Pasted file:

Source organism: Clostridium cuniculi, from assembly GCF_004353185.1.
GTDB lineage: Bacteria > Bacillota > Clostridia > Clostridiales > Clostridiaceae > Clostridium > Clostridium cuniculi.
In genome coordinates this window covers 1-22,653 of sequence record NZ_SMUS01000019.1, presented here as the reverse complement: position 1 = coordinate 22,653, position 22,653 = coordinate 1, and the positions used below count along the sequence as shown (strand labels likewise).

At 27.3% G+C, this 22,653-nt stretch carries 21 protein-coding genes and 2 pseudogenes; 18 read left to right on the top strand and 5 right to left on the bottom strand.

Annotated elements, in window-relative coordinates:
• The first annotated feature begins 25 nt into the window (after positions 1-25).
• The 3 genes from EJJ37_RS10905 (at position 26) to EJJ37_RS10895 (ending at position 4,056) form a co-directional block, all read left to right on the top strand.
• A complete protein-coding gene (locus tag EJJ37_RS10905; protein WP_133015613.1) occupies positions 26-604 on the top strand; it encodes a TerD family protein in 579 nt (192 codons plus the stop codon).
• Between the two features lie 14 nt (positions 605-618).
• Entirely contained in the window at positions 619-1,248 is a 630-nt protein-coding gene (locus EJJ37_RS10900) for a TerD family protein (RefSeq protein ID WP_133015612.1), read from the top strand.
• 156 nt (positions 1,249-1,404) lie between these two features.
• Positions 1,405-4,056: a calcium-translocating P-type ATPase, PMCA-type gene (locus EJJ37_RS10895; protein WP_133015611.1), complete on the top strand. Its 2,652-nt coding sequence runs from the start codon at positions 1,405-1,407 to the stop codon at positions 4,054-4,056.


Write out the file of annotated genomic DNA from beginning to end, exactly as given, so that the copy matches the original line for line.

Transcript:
Source organism: Clostridium cuniculi, from assembly GCF_004353185.1.
GTDB lineage: Bacteria > Bacillota > Clostridia > Clostridiales > Clostridiaceae > Clostridium > Clostridium cuniculi.
In genome coordinates this window covers 1-22,653 of sequence record NZ_SMUS01000019.1, presented here as the reverse complement: position 1 = coordinate 22,653, position 22,653 = coordinate 1, and the positions used below count along the sequence as shown (strand labels likewise).

At 27.3% G+C, this 22,653-nt stretch carries 21 protein-coding genes and 2 pseudogenes; 18 read left to right on the top strand and 5 right to left on the bottom strand.

Annotated elements, in window-relative coordinates:
• The first annotated feature begins 25 nt into the window (after positions 1-25).
• The 3 genes from EJJ37_RS10905 (at position 26) to EJJ37_RS10895 (ending at position 4,056) form a co-directional block, all read left to right on the top strand.
• A complete protein-coding gene (locus tag EJJ37_RS10905; protein WP_133015613.1) occupies positions 26-604 on the top strand; it encodes a TerD family protein in 579 nt (192 codons plus the stop codon).
• Between the two features lie 14 nt (positions 605-618).
• Entirely contained in the window at positions 619-1,248 is a 630-nt protein-coding gene (locus EJJ37_RS10900) for a TerD family protein (RefSeq protein ID WP_133015612.1), read from the top strand.
• 156 nt (positions 1,249-1,404) lie between these two features.
• Positions 1,405-4,056: a calcium-translocating P-type ATPase, PMCA-type gene (locus EJJ37_RS10895; protein WP_133015611.1), complete on the top strand. Its 2,652-nt coding sequence runs from the start codon at positions 1,405-1,407 to the stop codon at positions 4,054-4,056.